Most people can’t , won’t or don’t want to live like that.
I am in a situation where I have to avoid it to a larger degree.
You’re lucky if you’re in a situation where you can live large or larger right now.
Dunno about living large or larger - just about the same as I used to.
Lucky you, then.
My life won’t be going back to how it once was.
I suppose I am living larger now , since I splurge on capers, coffee and nicer bread than I did in 2019, and I now tip more on take-out since I no longer dine inside.
that sounds like forming new brain connections. Great home PT.
Of course. We all need to assess which risks in our lives are worth taking. One of my many jobs involves driving around strangers on the daily.
I can’t afford putting my life (or income) on hold indefinitely - not sure that’s “being lucky.”
It just is what it is
Yep, your mileage may vary.
My mileage may vary.
The grass is greener.
This might interest: https://journals.plos.org/plosone/article?id=10.1371/journal.pone.0288285
Published August 2, 2023
Among patients with COVID-19, the normal functions of the olfactory lobe were about 23 days earlier to gain with the treatments of fluticasone and triamcinolone acetonide nasal spray compared with that of mometasone furoate nasal spray and oral corticosteroid. The smell loss duration was reduced by fluticasone and triamcinolone acetonide nasal spray 9 days earlier than the inflawell syrup and 16 days earlier than the lavender syrup. The nasal spray of corticosteroids ended the COVID-19-related smell loss symptoms 2 days earlier than the zinc supplementation, about 47 days earlier than carbamazepine treatment and was more effective than palmitoylethanolamide (PEA) and luteolin and omega-3 supplementations and olfactory training. Treatment with oral corticosteroid plus olfactory training significantly improved Threshold, Discrimination and Identification (TDI) scores compared with olfactory training alone. A full dose of the COVID-19 vaccination was not uncertain to reduce the COVID-19-related smell loss duration.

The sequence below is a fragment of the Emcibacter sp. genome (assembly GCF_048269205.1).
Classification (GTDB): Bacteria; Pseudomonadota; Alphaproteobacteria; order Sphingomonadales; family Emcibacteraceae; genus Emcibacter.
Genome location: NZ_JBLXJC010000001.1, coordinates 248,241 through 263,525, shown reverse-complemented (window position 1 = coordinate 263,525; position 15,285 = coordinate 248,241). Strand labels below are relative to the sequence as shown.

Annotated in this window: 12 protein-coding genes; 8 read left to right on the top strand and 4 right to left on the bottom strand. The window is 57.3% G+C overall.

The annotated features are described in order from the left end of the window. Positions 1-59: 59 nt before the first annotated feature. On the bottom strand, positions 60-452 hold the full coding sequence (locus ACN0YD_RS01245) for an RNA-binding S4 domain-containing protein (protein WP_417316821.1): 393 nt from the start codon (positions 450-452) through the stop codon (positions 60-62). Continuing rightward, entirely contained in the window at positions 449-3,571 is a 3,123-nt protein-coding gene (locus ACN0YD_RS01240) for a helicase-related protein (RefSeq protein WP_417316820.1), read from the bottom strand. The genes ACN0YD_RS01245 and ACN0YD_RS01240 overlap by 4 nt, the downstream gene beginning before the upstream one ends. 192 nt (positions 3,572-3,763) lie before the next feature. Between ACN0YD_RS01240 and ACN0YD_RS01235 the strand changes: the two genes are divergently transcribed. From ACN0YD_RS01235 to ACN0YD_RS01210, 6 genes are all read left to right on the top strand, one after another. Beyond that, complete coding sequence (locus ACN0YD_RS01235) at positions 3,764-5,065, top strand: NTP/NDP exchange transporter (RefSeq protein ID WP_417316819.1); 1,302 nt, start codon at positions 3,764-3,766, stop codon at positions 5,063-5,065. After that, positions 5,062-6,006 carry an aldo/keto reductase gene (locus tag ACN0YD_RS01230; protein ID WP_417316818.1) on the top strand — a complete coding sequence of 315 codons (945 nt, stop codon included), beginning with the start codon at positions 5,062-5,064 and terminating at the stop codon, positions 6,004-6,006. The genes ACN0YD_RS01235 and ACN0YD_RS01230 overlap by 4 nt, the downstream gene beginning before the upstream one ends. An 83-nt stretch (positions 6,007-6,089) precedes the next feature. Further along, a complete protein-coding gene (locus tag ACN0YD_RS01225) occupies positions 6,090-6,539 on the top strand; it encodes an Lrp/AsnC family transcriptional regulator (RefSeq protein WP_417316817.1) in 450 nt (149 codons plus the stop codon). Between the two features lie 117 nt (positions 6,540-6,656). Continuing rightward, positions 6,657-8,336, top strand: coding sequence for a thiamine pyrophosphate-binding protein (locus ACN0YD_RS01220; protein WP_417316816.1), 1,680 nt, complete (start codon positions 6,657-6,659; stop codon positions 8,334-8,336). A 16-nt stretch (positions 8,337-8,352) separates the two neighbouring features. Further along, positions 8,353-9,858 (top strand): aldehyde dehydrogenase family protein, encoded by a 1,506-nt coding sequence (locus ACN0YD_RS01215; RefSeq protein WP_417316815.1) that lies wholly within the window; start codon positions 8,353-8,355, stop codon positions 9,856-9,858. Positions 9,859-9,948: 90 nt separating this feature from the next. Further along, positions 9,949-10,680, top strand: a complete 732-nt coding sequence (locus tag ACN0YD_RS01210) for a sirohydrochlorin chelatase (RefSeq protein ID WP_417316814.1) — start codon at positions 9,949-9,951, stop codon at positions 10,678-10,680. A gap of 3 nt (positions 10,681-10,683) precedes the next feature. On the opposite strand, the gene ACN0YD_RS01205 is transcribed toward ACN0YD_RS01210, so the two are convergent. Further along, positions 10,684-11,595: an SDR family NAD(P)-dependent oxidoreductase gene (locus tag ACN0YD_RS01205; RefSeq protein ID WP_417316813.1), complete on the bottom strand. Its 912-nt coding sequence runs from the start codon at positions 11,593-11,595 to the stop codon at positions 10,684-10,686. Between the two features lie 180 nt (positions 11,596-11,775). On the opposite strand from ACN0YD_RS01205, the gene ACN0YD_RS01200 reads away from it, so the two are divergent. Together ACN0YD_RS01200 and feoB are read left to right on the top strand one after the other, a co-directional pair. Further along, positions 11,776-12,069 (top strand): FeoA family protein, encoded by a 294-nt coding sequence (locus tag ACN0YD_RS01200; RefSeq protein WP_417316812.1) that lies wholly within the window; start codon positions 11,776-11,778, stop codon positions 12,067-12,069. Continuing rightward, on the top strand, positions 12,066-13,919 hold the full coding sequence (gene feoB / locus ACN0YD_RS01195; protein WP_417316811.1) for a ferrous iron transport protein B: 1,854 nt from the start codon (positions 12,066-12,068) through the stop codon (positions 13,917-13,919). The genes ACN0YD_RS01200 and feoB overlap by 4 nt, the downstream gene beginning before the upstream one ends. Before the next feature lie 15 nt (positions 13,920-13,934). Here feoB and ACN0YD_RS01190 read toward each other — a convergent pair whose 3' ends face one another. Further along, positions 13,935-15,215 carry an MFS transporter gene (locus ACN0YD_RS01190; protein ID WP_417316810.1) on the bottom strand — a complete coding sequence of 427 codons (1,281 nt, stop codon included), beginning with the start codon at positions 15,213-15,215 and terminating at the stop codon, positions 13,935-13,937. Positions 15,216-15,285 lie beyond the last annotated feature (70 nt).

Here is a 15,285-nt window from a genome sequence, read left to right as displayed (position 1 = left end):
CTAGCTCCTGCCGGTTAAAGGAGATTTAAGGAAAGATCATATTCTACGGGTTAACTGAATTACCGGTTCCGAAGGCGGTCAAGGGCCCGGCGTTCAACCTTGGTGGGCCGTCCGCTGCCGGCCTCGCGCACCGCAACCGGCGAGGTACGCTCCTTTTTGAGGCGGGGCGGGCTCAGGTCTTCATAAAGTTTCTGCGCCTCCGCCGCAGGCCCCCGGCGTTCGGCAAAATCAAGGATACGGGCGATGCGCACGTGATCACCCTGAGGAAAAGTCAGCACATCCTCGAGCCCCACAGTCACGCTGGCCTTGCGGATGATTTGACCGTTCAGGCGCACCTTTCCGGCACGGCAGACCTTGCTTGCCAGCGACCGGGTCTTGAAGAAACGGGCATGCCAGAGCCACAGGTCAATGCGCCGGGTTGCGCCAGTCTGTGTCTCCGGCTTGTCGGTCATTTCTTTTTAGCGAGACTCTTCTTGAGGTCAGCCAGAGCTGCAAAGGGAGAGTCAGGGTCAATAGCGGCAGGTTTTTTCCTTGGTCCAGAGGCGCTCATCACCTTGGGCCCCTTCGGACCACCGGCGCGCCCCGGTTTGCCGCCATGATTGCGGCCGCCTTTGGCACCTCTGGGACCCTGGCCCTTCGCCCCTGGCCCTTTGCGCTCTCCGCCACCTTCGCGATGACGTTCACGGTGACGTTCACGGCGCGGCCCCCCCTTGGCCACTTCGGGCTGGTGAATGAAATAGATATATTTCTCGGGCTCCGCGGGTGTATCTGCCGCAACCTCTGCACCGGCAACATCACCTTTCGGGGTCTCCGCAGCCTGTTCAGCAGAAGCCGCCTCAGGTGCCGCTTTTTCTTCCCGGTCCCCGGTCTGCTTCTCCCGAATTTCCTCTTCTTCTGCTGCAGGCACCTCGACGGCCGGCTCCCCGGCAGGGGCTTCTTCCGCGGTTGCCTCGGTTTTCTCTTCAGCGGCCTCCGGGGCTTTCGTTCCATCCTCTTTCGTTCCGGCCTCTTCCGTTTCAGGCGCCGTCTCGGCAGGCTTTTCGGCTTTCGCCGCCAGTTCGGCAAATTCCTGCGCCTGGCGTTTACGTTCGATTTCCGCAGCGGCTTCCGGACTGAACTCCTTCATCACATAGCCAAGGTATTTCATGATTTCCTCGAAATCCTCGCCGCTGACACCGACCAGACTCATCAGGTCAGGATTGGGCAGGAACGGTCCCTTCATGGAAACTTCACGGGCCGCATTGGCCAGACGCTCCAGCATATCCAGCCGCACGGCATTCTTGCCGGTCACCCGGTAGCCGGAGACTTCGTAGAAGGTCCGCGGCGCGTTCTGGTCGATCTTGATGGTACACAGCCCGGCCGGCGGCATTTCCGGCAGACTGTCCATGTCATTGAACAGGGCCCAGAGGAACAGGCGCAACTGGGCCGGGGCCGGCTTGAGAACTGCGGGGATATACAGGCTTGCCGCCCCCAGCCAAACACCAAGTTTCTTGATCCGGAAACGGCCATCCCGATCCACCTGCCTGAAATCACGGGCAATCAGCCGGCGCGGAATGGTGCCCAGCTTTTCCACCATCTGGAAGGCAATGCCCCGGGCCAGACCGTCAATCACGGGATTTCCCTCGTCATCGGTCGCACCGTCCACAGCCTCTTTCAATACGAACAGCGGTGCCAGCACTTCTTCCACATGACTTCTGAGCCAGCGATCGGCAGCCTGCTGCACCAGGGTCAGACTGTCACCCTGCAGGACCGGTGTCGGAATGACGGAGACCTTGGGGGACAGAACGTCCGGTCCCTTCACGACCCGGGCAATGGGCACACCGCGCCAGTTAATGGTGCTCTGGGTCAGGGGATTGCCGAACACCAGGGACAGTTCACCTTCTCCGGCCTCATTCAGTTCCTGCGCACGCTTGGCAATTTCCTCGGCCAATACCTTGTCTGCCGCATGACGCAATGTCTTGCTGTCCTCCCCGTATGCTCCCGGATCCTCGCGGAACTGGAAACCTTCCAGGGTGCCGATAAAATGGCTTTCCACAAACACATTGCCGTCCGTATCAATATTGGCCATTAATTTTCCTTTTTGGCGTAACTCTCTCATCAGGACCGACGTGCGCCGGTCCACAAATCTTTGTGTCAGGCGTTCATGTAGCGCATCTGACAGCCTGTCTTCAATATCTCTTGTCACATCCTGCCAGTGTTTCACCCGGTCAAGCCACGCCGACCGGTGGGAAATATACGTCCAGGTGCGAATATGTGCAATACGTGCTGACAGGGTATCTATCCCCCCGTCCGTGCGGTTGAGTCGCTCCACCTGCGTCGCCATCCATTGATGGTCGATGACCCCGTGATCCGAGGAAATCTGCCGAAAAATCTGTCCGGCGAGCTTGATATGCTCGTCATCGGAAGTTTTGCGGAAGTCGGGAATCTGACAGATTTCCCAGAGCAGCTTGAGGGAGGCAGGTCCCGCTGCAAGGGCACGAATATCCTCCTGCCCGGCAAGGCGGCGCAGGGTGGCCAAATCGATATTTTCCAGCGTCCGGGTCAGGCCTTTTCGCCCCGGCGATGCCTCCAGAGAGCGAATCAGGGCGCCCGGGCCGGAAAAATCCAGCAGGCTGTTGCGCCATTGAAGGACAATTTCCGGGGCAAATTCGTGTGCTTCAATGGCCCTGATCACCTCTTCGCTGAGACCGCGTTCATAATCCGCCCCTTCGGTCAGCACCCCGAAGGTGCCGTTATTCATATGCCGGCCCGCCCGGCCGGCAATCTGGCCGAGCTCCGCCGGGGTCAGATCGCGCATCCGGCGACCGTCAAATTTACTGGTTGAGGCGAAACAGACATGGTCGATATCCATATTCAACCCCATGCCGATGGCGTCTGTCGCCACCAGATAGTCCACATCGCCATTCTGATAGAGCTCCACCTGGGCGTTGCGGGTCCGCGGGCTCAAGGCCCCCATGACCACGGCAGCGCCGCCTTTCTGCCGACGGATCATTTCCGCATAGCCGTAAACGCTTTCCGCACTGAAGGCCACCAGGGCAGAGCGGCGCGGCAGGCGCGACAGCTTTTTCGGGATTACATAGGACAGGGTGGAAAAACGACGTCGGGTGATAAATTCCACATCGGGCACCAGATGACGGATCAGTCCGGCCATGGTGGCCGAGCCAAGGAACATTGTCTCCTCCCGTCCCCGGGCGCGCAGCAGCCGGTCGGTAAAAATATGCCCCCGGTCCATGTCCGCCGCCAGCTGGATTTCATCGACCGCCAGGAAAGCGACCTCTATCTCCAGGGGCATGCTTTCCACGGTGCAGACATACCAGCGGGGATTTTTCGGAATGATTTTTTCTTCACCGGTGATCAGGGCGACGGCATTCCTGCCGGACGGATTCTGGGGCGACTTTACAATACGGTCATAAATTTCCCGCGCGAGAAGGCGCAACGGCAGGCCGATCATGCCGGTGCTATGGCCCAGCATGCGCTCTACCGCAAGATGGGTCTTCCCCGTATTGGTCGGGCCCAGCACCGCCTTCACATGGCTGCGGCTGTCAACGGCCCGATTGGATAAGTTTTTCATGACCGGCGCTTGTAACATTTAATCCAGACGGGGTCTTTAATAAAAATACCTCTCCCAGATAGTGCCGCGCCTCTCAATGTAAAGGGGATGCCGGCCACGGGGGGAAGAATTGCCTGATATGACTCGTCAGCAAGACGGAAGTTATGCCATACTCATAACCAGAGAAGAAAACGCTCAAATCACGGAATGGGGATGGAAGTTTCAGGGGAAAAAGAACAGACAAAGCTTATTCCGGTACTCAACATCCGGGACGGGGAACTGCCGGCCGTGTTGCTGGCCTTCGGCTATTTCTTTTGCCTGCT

Corticosteroid treatment is effective in reducing the duration of COVID-19-related smell loss and olfactory training, the basic, essential and effective intervention, should be used as a combination therapy."
I go back and forth on this (being amazed at it, I mean).
But with 4 kids in school/college, and with my typical practices (1-2 grocery stores daily), a wife who had to be in-office at least a week a month, and living in an area with a large amount of business/international travel, and what not, it was inevitable we’d get multiple exposures.
OTOH, I’ve got older friends and some relatives, either with no kids or kids long grown/out of the house, and more rural-based who basically battened down the hatches for 2 years and only left home for groceries (which were loaded into the car trunk, no contact). It’s not surprising to me that under those circumstances avoiding for a pretty long run is possible.
I fall into the latter category (maybe obviously ) . I’ve made some friends who live life like I do, through an online group. Interestingly, the 3 friends I’ve made so far are all GenX women and they are married with school-aged children. I’m the only childless singleton I know taking this lifestyle approach. My GenX bachelor friends who don’t have children (as far as I know) are taking almost no precautions to avoid another bout of Covid.
Of course, YMMV
Wait… they’re not even getting the new boosters/new vax coming out?? Wow.
We’re due for our new covid shot next week, I believe.
I’ll continue to get boosters when they’re available. I use them in conjunction with social distancing, masking and ventilation.
The boosters right now prevent whatever Covid is caught from being more debilitating. I don’t want any Covid if I can help it.
I know some people who have become permanently disabled by Covid and it’s changed my view on what activities or risks are worthwhile for me. No judgment from me re: how other people roll.
I had been an extrovert previously, and now I’m not.